That is to say, if you DO build an IC, I don’t think you need the 1 more unit that can be produced at East Indies.  Nor do I think Japan can afford to buy another transport at that point, as if Japan DOES buy a second IC, all its production capacity will be tied up.

    What about the positional advantage of offloading East Indies to Africa?  I don’t think there IS a significant positional advantage, particularly counting the costs involved.  If you put Japanese transports at Persia and drain Persia, Japan can hit anywhere along the east coast of Africa instead of just the northeast coast.  That’s Kenya and Union of South Africa (key is the latter), and any Allied attack into Persia can be countered by units stacked at India plus the transports bringing units back.

    True, if Japan holds Caucasus, bleeding Persia bleeds Japan’s reinforcements.  But Japan does not HAVE to bleed Persia; Japan can station transports at French Indochina to bleed there instead.

    Additionally, extra Japanese transports can be used to move infantry from French Indochina to Persia, or to threaten or claim Western Canada, or for any number of other reasons.  If need be, they could even sail into the Mediterranean (with an escort)

    So - that is, I think that if you lock 6 transports up (4 offloading from Japan and 2 from East Indies), or even 4 at East Indies for a total of 8 transports, I think you greatly decrease Japan’s flexibility and options.  True, you could use the East Indies transports for any of the things I mentioned above, but if East Indies produces ground units, East Indies MUST have at least 2 transports every turn, which means either you build additional transports to maintain flexibility (which even rich Japan may not be able to afford easily), or lock all your transports into relatively inflexible positions.



  • ZOMG text wall.  😮

    Not even going to try and read all that tonight.

    Anyway I find that as Japan I like transports, and lots of them. There’s a whole lot of infantry on the islands to grab, they can threaten US, take Australia, prepare to assault Africa, and contribute to general mobility. Unless I start outstripping the 8 unit limit on Japan I never build ICs. That doesn’t happen till about J4 or 5 though, depending on the game. I don’t see the point of a East Indies IC if the game is true KGF, as by then if things are going as they should be you’ve already pressed through India, Sinkiang, and are pressuring past Yakut into the Russian heartland. Might as well build them on the frontlines.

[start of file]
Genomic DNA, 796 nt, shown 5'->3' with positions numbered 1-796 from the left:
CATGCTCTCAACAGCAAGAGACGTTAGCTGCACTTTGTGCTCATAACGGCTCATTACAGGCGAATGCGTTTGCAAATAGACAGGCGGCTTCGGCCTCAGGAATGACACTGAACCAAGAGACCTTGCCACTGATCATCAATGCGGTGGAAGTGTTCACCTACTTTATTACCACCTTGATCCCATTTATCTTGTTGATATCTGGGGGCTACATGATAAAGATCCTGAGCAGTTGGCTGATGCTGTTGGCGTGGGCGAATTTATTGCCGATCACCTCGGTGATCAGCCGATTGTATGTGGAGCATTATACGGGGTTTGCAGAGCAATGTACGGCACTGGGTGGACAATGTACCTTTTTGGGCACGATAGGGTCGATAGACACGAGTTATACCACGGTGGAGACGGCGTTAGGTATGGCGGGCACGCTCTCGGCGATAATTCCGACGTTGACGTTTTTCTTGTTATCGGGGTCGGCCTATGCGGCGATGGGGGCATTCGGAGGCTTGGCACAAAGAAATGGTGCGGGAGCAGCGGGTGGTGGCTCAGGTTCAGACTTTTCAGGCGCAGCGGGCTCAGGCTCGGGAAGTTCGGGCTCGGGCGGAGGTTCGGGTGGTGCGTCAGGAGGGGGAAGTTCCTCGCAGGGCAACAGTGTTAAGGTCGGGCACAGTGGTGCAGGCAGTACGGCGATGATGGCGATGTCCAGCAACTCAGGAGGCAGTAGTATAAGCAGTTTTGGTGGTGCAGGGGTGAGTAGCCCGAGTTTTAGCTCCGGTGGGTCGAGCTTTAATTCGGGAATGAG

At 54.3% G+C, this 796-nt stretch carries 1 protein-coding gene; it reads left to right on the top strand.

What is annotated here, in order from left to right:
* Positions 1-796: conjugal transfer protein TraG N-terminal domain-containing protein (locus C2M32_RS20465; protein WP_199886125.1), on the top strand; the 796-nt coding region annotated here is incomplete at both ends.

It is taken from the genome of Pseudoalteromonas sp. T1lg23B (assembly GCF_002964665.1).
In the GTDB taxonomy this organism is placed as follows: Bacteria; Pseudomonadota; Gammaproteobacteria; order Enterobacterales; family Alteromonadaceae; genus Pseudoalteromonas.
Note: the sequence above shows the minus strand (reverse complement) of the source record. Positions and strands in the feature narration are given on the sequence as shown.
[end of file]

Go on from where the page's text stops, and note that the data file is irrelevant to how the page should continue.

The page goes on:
And sometimes the allies are nice enough to build ICs for you in India/Sinkiang.  😄



  • @Gerbilkit:

    And sometimes the allies are nice enough to build ICs for you in India/Sinkiang.  😄

    Yeah, I’ve made that mistake! Once bitten, twice shy  😛



  • @GuderianHG:

    @Gerbilkit:

    And sometimes the allies are nice enough to build ICs for you in India/Sinkiang.  😄

    Yeah, I’ve made that mistake! Once bitten, twice shy  😛

    It’s not a bad strategy if you’re going KJF. It just requires a lot of coordination between the allies. It’s an all or nothing deal really.  It’s not going to work unless Russia defends Sinkiang and both ICs are built on R1, followed by massive naval builds by the US.  If you only do part of the plan then Japan parties in Asia.  😛


  • 2018 2017 '16 '11 Moderator

    @GuderianHG:

    @Gerbilkit:

    And sometimes the allies are nice enough to build ICs for you in India/Sinkiang.  😄

    Yeah, I’ve made that mistake! Once bitten, twice shy  😛

    Believe me, by the time I get around to putting Industrials in India and/or Sinkiang with the allies, Japan’s already half dead, I’m just reinforcing the idea that you are dead and should quit the game at that point. 😛

    Generally speaking, we’re talking a Japan who lost half their fleet in SZ 52 (Sub, Carrier, 2-4 fighters, battleship, destroyer), got pounded in China (lost maybe 5 or 6 infantry) and has England and America crawling right up their Imperial Sun.  (BTW, the losses are not just from Japan’s attacks, also from Japan’s defenses.)

    Then, sure, it’s already game over for Japan, so why not reinforce the Pacific and keep them out forever.



  • The big clue for me that Japan needs to surrender is when Russia is building BB’s and TRNs with their IC in Manchuria  :evil:


  • 2018 2017 '16 '11 Moderator

    @ncscswitch:

    The big clue for me that Japan needs to surrender is when Russia is building BB’s and TRNs with their IC in Manchuria  :evil:

    Dunno about the IC in Manchuria, but I have put Carrier, 2 Fighters, Battleship in the water in SZ 16 in one round with Russia.  That’s usually a pretty clear signal that the game’s over. 60 IPC in equipment and all, ya know.



  • In my opinion the only riht thing to do with Japan is to build 2 IC in first round
    Placed in Kwangtung and Manchuria.
    I attack China with 6 infantry and leaves one behind in French Indochina.
    Of course clear as much hostile navy as possible and land at least 3 fighters in Manchuria together with 1 infantry and 1 armor from Japan with the transport from 61. On that way you are safe enough to the next round and if britain is taking French indochina i take it back.
    I believe that if they take french indochina only is an advantage for japan by reducing the stack in India

    By the way we always plays with national advantages. And therefore 99,9% of the games Britain starts with a IC in india

    Niels